Second Meeting of the IA/IL Quilt Study Group met in Kalona, IA. Feb
7,2004. Quilt Historians found a warm welcome in the Kalona Quilt and
Textile Museum (a part of the Kalona Historical Village). Marilyn Woodin
greeted the scholars with the history of the village, donut holes from the
bakery and a goodie bag with fat quarters from Willow Creek and coupons
for other stores! What treasures were pulled from suitcases and
Donna Furrow started show and tell with her $2. 98 Lee Ward's Lamb Kit
quilt (45 cents for thread) made in 1964-65 for her son The applique was
done using her first zigzag sewing machine. A quilt from Miles, IA in
stripy embroidered panels was set with a fleshy/yellow fabric of 2
different dye lots. It was thought that the quilt was of the architectural
prairie school design of the 1920's. The finish edge had turned in edges
with a hand buttonhole edging. An embroidered chin guard finished the
piece. An auction quilt with a six pointed star-some blocks set on feed
sacks was quilted with utility red quilting from a Manchester,IA
Barb Eckoff shared a stripy palm trees and flying geese- some ghost
blocks (color has evaporated) Lafayette blue helped to date the 1840
quilt. The second quilt she shared (block was titled Montana) was from
"Hearth and Home" magazine which published The United States
Patchwork Pattern Book in the 1890s (reprinted in 1970 by Dover). The
quilt had a wonderful plaid backing.
Barb also shared a a lovely-embroidered basket quilt, pink and yellow
Japanese Lantern, and a Joseph's Coat quilts with patterns designed either
by Hubert Ver Mehren or Nancy Cabot .
Susan Price Miller showed a stuffed Barn Raising Log Cabin-the strips
were stuffed, folded and then stitched down on a foundation made a
wonderful study. Her second quilt was one that she saw ten years ago
wrapped around furniture-she followed the truck and got the name- a sister
of the movee later gave the quilt to Susan since the family was going to
throw away this 4 block Carlie Sexton Rose of Sharon. The center of the
blocks was almost a Caesar's Crown ring with the ring repeated in the
Linda and Erin Carlson came with Pat Huff bringing "Great Aunt
Crazy Katie's Grandmother's Flower Garden set with Institutional Green.
Their other quilt was a white airplane set with vivid pink and blue
9-patch setting squares and pink and blue sashing. The wings of the planes
were shorten from the original pattern.
Marilyn Woodin shared an 1820 Brodere Perse Medallion- only the
quilting held some the fabrics to the surface. A wonderful silk Tumbling
Blocks-in good condition had pom-poms on the border, the name Edie
embroidered on the quilt and a unique chenille strip was made into a
flower in the center. Cathy Grafton brought Martha and George Washington
wall hanging replicating a watercolor found in the Abbey Rockefeller
Museum in Williamsburg, VA.
Catherine Litwinow displayed an Eveline Foland Memory Quilt Bouquet
quilt whose pattern was published in the Kansas City Star in 1930. A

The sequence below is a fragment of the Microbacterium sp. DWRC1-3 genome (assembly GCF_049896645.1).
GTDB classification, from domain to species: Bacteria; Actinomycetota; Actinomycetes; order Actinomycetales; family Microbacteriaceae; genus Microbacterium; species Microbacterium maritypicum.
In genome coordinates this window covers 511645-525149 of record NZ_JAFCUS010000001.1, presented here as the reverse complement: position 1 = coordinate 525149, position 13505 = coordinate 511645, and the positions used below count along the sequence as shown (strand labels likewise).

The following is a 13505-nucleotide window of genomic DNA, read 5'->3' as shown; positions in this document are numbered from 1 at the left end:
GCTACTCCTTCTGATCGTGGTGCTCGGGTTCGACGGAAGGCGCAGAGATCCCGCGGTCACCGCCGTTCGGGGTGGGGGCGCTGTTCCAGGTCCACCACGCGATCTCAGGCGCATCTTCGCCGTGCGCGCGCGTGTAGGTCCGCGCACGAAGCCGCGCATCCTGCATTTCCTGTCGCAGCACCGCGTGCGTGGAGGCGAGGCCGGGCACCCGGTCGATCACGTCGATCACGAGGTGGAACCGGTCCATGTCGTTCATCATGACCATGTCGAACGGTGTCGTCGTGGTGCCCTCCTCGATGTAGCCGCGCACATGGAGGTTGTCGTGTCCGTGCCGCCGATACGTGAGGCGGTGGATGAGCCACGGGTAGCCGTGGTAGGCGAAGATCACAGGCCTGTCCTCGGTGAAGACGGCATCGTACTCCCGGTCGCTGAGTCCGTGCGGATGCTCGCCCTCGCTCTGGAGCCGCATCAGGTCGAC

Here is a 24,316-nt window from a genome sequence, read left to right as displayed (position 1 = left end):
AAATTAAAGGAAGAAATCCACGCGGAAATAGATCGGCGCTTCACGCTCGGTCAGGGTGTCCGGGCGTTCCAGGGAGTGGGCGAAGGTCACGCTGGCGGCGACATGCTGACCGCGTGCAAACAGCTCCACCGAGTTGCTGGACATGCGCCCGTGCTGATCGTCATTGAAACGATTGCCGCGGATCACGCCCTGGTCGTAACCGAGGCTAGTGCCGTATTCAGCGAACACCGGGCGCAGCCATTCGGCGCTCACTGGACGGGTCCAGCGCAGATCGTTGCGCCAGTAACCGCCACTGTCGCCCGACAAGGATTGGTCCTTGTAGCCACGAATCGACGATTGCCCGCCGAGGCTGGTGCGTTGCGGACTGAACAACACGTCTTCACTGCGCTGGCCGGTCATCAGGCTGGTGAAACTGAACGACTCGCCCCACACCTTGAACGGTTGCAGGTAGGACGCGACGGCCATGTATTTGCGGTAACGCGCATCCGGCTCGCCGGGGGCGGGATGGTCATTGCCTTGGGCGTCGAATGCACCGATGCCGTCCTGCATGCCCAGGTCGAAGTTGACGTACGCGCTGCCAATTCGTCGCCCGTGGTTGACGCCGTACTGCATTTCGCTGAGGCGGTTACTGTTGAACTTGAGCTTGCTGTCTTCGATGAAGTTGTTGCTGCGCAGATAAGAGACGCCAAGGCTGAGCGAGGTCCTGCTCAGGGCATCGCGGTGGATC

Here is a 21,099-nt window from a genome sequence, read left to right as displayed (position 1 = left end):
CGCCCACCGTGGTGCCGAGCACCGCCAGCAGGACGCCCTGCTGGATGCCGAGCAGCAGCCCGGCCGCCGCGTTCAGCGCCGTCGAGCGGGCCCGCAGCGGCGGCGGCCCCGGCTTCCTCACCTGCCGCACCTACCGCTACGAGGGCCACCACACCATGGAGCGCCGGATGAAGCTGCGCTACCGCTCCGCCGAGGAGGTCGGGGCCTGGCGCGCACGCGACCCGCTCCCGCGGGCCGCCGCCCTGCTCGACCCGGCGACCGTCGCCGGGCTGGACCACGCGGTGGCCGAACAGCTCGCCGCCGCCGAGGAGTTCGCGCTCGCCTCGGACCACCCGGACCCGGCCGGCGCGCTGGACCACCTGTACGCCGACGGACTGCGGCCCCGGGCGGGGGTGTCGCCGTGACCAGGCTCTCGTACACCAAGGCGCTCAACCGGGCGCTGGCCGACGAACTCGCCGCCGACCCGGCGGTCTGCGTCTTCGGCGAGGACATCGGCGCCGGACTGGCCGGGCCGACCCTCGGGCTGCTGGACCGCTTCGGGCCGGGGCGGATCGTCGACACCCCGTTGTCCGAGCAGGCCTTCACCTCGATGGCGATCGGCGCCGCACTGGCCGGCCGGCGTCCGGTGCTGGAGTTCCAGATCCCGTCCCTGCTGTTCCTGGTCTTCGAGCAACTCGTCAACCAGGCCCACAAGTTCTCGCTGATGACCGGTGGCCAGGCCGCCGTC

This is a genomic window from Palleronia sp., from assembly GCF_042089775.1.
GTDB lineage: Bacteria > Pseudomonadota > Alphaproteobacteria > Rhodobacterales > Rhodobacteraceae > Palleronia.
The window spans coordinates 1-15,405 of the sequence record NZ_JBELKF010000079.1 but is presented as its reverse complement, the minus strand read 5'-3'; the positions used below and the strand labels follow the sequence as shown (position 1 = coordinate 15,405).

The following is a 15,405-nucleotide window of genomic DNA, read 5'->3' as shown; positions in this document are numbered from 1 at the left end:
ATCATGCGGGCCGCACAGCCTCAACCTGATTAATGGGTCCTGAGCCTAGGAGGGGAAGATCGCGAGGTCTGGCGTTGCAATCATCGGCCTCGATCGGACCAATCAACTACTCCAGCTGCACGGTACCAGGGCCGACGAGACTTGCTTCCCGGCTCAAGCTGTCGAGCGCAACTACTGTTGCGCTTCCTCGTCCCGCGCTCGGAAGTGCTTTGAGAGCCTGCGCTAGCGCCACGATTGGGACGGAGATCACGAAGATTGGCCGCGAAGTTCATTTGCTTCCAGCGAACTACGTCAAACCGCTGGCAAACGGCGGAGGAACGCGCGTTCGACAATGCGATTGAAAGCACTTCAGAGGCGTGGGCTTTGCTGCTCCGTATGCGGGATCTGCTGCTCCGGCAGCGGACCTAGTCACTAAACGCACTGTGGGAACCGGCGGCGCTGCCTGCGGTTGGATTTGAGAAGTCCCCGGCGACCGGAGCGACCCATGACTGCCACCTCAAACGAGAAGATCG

discussion of how many newspapers printed these patterns followed.
Belle and Ann Hinkhouse wowed the group with their family treasures
Belle Embroidered a quilt for her son using iron on transfer that were
purchased for 10-15 cents and a 3 cent stamp. Mrs. Hinkhouse brought her
Pine Tree Wedding quilt that was made by mother-in law Eva in Cedar
County, IA in 1939. Christina Crowskey Copeland's (1804-1888 from Harrison
Co. OH moving to IA in 1854) Check Board quilt still had its vibrant
Cheddar. Elizabeth Bell Jennings Walton in 1936 purchased Peter Pan fabric
at Wilton, IA store for her Lone Star all made from solids except for 2
prints. The Friend's Church of West Branch expertly quilted the quilt for
1 cent a yard.
The what a quilt of the day went to the Hinkhouse's 1957 quilt
that was copied from a quilt purchased at the Merchandise Mart in Chicago.
Triangle biscuits were whipped stitched together. The edge is completed
with green piping from which falls a double ruffle of the same polished
fabric. The inner ruffle is gathered and reaches the floor. The outer
layer droops from the piping one foot and is quilted in a diamond pattern.
The bottom of this section is cut to form a gentle waving line and is hand
hemmed. A history of the quilting by the Methodist Church of West Liberty
written by Marjorie Marsteller (age 98) would fill another page.
Marilyn Galley shared a multi-generation quilt with wonderful madders
and orange paisley. Several pieces only contained warp fabrics. An 1880's
multi-colored Sunburst had damaged brown fabrics; bridal tulle held the
center down. A Poppy kit quilt with wood burn started the discussion of
quilt care with "Vintage Soak" mentioned as a possible
Following lunch the group toured the Quilt Museum's one woman display
of quilts made by Pennie Horras, author of Sewing in Circles: Easy Machine
Applique Quilts. The meeting ended with viewing signature quilts - circle
of names-possible fundraiser. Family and friends quilt from NE, a
wonderful mid 1800's Fleur de Lis madder quilt with stamped or inked names
two Sunbonnet Sues and sit and sew group friendship quilts.
Next meeting will be August 7, 2004 with antique quilt show and share
in the morning and more signature quilt documentation in PM.